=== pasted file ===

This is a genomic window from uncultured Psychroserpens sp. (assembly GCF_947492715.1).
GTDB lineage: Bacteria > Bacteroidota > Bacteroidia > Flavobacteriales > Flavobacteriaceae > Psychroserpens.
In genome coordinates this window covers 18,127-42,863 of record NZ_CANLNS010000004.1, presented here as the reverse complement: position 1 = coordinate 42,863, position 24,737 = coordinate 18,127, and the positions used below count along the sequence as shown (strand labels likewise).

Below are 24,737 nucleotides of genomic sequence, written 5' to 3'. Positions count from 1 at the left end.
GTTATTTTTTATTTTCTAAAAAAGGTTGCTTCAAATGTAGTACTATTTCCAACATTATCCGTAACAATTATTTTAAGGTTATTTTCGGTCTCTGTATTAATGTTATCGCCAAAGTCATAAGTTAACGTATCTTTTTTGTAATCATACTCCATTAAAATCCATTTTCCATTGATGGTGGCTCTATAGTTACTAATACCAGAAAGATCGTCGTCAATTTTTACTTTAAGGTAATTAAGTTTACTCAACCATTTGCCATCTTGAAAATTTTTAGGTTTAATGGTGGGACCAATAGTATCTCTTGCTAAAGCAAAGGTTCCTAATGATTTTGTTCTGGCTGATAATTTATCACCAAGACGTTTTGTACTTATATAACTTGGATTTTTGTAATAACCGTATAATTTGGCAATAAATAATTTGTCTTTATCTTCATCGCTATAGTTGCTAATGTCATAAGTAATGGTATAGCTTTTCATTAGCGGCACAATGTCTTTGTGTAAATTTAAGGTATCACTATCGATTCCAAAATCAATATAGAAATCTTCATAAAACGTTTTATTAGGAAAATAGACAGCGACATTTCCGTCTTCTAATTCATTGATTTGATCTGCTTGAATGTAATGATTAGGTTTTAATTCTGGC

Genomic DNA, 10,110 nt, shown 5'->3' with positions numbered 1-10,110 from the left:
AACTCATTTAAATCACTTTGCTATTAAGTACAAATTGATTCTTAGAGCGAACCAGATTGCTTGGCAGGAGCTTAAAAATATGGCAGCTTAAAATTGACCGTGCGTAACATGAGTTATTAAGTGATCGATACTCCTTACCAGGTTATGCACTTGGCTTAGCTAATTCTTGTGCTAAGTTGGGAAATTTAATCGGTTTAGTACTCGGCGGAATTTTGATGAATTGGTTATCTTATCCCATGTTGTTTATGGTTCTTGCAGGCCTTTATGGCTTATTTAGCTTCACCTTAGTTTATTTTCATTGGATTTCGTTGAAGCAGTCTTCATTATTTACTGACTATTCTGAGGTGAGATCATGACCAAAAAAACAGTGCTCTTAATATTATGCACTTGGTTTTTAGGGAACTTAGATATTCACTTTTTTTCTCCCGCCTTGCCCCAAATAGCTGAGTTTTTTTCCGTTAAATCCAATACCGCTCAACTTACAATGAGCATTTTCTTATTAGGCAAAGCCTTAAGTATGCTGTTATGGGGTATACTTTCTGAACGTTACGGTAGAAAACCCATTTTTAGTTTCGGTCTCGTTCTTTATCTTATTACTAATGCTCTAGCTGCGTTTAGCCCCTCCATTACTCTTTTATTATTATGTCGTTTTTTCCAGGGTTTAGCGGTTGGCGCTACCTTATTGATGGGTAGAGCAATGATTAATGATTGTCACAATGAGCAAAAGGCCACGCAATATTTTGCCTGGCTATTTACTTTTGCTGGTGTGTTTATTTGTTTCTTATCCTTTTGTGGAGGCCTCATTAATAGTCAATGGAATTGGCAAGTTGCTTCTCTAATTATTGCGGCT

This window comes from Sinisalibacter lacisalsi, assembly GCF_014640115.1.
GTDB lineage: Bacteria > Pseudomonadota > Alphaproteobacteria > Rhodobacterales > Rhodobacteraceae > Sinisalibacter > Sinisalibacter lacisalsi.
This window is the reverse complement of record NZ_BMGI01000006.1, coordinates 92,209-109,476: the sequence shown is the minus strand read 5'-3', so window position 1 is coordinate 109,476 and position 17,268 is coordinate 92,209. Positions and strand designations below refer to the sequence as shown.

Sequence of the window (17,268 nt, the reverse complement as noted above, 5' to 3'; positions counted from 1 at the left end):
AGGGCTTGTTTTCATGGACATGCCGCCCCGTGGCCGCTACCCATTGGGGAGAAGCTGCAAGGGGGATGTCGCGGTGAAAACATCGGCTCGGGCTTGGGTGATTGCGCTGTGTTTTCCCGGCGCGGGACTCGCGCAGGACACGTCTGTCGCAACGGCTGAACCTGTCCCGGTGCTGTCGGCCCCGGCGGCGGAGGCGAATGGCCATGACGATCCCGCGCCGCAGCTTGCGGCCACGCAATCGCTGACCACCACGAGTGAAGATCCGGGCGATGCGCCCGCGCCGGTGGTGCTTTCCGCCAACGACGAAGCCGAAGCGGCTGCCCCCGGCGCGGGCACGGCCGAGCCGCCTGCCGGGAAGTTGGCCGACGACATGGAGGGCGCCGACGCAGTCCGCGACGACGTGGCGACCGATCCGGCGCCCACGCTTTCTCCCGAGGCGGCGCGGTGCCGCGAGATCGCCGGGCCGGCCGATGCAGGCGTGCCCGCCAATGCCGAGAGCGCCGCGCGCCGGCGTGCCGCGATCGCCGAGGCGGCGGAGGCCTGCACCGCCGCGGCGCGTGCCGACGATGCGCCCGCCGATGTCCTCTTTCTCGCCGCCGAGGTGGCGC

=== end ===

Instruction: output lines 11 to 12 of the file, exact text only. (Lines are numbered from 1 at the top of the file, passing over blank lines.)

Sequence of the window (17,268 nt, the reverse complement as noted above, 5' to 3'; positions counted from 1 at the left end):
AGGGCTTGTTTTCATGGACATGCCGCCCCGTGGCCGCTACCCATTGGGGAGAAGCTGCAAGGGGGATGTCGCGGTGAAAACATCGGCTCGGGCTTGGGTGATTGCGCTGTGTTTTCCCGGCGCGGGACTCGCGCAGGACACGTCTGTCGCAACGGCTGAACCTGTCCCGGTGCTGTCGGCCCCGGCGGCGGAGGCGAATGGCCATGACGATCCCGCGCCGCAGCTTGCGGCCACGCAATCGCTGACCACCACGAGTGAAGATCCGGGCGATGCGCCCGCGCCGGTGGTGCTTTCCGCCAACGACGAAGCCGAAGCGGCTGCCCCCGGCGCGGGCACGGCCGAGCCGCCTGCCGGGAAGTTGGCCGACGACATGGAGGGCGCCGACGCAGTCCGCGACGACGTGGCGACCGATCCGGCGCCCACGCTTTCTCCCGAGGCGGCGCGGTGCCGCGAGATCGCCGGGCCGGCCGATGCAGGCGTGCCCGCCAATGCCGAGAGCGCCGCGCGCCGGCGTGCCGCGATCGCCGAGGCGGCGGAGGCCTGCACCGCCGCGGCGCGTGCCGACGATGCGCCCGCCGATGTCCTCTTTCTCGCCGCCGAGGTGGCGC